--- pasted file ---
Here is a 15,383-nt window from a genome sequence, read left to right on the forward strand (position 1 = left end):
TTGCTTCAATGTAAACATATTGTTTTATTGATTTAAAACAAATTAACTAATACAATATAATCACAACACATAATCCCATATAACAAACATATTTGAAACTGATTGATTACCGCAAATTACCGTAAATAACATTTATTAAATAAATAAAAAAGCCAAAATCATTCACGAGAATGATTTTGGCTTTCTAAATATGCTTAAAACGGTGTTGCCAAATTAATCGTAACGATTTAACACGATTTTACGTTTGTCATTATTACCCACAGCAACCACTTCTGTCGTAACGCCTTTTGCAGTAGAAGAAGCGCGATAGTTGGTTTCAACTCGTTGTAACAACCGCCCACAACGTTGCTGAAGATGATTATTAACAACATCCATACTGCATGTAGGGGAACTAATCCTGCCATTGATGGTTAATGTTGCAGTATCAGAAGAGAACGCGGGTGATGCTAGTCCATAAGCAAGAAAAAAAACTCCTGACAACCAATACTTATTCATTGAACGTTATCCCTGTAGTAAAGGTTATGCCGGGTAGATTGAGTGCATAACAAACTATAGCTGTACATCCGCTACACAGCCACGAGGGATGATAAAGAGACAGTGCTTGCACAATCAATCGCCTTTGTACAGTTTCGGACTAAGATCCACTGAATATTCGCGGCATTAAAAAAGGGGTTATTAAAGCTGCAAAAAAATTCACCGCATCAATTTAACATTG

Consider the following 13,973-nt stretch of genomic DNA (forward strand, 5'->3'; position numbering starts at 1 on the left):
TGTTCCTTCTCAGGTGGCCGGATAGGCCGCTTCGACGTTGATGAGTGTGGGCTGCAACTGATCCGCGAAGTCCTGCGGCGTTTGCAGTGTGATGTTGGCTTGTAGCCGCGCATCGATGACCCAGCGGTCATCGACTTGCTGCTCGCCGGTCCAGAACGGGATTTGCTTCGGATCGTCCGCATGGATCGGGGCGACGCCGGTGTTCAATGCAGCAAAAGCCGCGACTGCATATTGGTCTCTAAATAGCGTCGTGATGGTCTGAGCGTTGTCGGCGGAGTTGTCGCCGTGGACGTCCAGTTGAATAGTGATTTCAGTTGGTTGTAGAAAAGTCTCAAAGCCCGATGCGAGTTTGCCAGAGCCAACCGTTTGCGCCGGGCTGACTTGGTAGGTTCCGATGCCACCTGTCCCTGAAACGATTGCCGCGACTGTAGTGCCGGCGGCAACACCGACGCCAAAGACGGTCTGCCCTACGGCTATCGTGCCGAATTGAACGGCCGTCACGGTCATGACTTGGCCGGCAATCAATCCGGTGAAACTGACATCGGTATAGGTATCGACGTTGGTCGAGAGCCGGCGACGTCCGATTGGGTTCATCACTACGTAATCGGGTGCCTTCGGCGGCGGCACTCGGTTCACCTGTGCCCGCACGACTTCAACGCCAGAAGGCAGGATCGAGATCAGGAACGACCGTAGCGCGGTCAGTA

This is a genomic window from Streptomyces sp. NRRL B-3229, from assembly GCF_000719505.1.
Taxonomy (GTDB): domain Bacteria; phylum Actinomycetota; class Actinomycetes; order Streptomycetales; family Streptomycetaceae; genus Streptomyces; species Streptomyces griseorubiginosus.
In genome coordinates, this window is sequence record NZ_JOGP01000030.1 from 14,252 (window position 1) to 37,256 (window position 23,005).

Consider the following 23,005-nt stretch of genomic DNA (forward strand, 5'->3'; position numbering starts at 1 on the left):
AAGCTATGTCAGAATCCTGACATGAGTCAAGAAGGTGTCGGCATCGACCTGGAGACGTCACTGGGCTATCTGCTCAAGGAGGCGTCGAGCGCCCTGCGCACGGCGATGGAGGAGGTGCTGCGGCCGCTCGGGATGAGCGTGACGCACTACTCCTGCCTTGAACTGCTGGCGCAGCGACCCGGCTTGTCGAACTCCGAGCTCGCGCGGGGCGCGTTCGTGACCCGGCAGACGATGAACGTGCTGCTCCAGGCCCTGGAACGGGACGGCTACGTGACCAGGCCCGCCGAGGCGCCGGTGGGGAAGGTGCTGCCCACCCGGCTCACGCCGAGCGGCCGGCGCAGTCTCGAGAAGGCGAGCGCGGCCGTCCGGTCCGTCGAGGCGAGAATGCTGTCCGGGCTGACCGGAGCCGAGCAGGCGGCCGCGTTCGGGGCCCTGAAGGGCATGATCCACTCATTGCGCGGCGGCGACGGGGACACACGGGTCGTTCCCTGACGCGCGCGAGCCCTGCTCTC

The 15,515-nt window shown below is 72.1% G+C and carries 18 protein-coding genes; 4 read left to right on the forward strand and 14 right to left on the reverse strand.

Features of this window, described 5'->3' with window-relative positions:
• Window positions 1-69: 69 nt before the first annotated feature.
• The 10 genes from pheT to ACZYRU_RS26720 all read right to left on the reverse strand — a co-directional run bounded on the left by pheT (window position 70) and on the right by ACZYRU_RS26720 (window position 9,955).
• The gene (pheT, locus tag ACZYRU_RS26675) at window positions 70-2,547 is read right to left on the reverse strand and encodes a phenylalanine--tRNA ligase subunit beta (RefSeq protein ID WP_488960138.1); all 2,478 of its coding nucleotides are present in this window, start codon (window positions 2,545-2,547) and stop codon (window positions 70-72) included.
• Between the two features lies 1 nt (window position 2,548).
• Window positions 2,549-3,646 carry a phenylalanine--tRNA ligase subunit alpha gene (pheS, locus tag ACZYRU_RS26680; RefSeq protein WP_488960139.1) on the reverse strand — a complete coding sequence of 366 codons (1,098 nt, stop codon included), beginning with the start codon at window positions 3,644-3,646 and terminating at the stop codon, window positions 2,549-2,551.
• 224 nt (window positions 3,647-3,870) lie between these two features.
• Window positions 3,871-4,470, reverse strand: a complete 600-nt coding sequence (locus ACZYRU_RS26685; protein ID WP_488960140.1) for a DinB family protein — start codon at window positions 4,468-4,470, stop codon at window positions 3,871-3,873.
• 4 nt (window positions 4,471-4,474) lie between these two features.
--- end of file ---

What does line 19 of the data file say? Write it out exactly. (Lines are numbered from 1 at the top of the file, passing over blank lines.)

• 4 nt (window positions 4,471-4,474) lie between these two features.